Catchphrase, But Without Mr Chips.

In the world of work ones performance is monitored and measured constantly. Punctuality, workload, effort, length of breaks, aspiration, goals. From the second you arrive to the moment you leave, and probably for some time after you’ve got home, your effort is graded. It’s a necessary inconvenience for the most part, without some sort of scale against which your aptitude is measured, you could turn up and eat biscuits all day, googling flying squirrels while a pool of boredom induced drool collects on your desk. Those shadowy management sorts do need to make sure you’re doing something at least vaguely work related, it is after all what they pay you that handsome wage for. However, it does seem a tad over the top to insist on several employee assessments every single year. A quarterly assessment, a six month assessment, an annual assessment. Tests, personal statements, ability scores and hours of paperwork surely statistically pointless. Whatever happened to just knowing your staff.

I have had a few office jobs and in most of them the procedure has been the same. You start by filling in a fairly lengthy document, seemingly designed to back you in to a corner of exaggeration and bluster. You are asked to remind those who filled the position in the first place what the position entails, you are tasked with deciding how efficient you are in your role, and you are persuaded to reveal your hopes and dreams for advancement within the company. There is always a word count on these things, usually it shows the maximum, but occasionally they require a minimum amount of drivel. So you have to drivel, but you don’t want to get demoted, or even fired, so you have to drivel convincingly. Basically you are to embellish in order to survive. Surely the person in charge can have a minute long conversation with everyone and find all these things out, negating the need for typing and describing and inflating and wasting so many work hours.
After you’ve filled out your form, management have a little look and then you have a nice little meeting. You discuss things and explain your previously written explanations, certain criteria are ticked off, motions are gone through. You have to use certain buzzwords – a bit like Catchphrase but without Mr Chips – and over sell everything. For all the authenticity involved, you may as well inform the boss that within the year you will have both tripled the monthly profit and trained a team of ruthlessly efficient Koala bears in the art of cold calling. Nobody gains anything, neither side can possibly take anything away from the situation, because one of you has been sticking rigidly to a set format and the other has been telling the former exactly what they want to hear. Silly, silly, silly. Of course, them in charge do need to know things about their staff, but presumably they already do because, well, they’re in charge aren’t they? They manage their team, so surely they know all those things that they apparently need to already.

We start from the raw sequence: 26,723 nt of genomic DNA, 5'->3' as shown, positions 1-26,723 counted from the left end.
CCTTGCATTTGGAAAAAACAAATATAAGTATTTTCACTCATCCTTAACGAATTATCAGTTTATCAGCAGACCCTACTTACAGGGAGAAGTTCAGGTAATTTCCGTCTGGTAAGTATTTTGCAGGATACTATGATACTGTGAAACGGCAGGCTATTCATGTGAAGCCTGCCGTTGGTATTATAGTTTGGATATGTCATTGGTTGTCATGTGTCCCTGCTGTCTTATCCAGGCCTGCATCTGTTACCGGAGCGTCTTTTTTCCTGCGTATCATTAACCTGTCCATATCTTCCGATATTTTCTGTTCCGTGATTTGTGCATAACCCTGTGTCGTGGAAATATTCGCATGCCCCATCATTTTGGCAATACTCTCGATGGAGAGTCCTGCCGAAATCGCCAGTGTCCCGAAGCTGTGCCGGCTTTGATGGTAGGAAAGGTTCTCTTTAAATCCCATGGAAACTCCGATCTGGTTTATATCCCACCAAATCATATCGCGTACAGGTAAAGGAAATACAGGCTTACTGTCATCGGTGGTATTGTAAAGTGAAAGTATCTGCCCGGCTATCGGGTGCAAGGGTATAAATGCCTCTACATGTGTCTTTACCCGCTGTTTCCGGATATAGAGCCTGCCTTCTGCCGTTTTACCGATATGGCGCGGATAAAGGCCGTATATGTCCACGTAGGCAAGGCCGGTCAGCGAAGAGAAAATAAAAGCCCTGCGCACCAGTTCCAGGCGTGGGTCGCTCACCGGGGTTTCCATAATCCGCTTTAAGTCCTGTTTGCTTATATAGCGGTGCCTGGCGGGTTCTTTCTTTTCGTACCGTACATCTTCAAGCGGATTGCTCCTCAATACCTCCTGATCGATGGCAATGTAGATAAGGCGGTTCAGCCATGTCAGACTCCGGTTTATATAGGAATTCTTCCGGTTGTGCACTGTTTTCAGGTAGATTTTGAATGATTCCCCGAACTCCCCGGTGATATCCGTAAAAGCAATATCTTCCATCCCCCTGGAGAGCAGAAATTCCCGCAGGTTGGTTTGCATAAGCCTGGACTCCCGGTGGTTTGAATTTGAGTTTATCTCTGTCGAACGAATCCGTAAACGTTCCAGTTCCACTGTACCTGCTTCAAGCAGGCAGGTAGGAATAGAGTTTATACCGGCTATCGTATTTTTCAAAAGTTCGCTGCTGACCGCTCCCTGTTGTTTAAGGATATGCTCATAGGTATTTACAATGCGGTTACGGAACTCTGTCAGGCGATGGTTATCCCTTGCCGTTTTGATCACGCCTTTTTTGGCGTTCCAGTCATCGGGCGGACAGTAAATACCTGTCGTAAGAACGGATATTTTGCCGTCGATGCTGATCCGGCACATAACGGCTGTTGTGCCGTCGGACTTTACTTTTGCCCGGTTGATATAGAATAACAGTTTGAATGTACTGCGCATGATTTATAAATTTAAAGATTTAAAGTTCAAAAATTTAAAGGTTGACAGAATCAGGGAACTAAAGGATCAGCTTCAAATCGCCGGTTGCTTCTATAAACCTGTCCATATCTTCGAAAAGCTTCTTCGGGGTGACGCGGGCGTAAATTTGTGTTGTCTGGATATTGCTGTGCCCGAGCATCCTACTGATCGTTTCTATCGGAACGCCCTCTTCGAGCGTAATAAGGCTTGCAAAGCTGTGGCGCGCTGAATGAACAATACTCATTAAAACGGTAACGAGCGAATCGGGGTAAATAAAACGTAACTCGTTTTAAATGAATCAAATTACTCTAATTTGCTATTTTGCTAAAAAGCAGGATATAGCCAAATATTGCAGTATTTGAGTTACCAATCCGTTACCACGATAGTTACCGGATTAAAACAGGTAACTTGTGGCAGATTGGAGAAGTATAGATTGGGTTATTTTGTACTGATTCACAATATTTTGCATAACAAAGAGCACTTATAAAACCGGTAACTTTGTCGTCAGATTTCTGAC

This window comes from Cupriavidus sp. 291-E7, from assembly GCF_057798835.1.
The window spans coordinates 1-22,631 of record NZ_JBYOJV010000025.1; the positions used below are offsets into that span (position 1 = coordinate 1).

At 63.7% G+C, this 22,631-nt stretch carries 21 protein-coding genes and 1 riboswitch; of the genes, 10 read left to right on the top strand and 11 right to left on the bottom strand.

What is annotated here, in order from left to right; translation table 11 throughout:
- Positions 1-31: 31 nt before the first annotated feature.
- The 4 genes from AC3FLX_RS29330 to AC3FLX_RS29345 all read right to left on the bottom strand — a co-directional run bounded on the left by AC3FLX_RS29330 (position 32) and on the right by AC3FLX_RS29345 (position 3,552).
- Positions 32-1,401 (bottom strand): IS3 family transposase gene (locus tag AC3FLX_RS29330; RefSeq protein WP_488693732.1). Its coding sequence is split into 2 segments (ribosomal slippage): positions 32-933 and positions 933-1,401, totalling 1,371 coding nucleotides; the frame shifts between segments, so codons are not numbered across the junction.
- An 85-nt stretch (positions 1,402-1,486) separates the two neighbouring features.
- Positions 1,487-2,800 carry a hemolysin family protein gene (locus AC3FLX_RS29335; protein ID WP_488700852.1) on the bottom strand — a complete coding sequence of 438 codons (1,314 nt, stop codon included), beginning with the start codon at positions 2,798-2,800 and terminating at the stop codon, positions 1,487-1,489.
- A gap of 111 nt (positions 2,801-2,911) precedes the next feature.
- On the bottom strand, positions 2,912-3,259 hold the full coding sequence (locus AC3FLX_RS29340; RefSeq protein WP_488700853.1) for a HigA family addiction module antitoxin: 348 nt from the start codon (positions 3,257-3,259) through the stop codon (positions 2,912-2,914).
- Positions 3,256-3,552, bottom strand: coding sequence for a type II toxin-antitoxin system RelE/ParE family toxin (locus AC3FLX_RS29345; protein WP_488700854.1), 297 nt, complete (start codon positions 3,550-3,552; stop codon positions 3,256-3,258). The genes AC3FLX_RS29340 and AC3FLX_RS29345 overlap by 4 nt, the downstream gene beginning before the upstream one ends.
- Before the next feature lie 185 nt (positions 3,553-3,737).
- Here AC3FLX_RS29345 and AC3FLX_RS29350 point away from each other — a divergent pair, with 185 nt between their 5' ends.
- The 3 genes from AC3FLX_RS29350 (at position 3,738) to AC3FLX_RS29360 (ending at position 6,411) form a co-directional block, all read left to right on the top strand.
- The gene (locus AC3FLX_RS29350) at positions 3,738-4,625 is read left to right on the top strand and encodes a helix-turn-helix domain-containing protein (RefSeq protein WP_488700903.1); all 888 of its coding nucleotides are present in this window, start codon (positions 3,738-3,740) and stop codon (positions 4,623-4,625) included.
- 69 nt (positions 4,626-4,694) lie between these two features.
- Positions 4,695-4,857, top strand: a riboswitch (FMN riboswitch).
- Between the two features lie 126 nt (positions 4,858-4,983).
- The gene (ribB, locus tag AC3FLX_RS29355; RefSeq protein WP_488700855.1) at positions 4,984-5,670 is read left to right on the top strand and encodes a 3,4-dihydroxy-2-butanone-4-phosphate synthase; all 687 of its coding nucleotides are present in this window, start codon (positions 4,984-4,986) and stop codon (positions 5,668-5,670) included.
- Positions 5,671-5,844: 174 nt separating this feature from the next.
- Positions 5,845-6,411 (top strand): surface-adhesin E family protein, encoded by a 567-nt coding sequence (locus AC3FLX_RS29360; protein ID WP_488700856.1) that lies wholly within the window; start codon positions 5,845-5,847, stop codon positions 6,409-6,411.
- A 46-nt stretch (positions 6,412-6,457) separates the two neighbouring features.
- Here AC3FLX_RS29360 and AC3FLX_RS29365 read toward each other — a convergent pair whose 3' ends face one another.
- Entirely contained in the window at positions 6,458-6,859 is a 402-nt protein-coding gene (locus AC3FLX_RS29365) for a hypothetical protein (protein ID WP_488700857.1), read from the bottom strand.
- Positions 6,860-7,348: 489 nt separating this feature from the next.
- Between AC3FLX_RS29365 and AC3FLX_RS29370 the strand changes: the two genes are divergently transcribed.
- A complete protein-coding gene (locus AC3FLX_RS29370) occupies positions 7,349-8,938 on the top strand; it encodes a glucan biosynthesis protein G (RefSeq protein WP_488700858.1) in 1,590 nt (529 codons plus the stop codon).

I try to be fairly honest about my feelings on this subject even in the work place, where traditionally you’d probably just keep your mouth shut, so my employer knows that I don’t hold employee assessments in high regard. In each office based job where I have been required to involve myself in this nonsense, it has gone thusly: Form filled in (to minimum), meeting opened with “Well, as you know I hate these things”, ten to fifteen minutes of broken conversation in which the only fact forthcoming is that I don’t really know what to say, the odd buzzword slips out begrudgingly, offer sentiments of desire toward advancement, keep job, keep face, maintain status quo. Not the band. Current affairs dictate that my present employment be maintained indefinitely, affairs including a small, dependant human child, a complete lack of funds and a place in my personal timeline where it seems sensible to earn more money. More money is usually exchanged for more work or increased responsibility. Or both. So more recently there has been added honesty in my ramblings about promotions and moving up the ladder. It’s just that the ladder I have in mind is quite small and just allows me to reach the Kit-Kats on the counter until something better pops up.
Jobs then, are important. But I really don’t think we need to go through some sort of grey, shirt and tie wearing, fictional character spinning Employee’s Got Talent, crossed with a low market ‘boardroom’ moment from The Apprentice, just so everything can stay the same. If you’re trying, you will continue to try. If you don’t, you won’t. Nothing has changed, except that you’ve had to either pretend you’re interested or state what you are doing to the person who watches you do it. My biggest concern though, is that the entire planet is controlled by people who have excelled almost entirely because they impressed in assessments. A world where smiling and bull shitting gets you to the top, where you do what has to be done because it has always been done, until something happens that isn’t in the manual and you go ‘oops. I dunno’ and shrug. And things go badly wrong and they assess your culpability, internally or legally, individually or through the media. And you pass, because you’re good at those things. And everything gets slowly worse.

But that would never happen.

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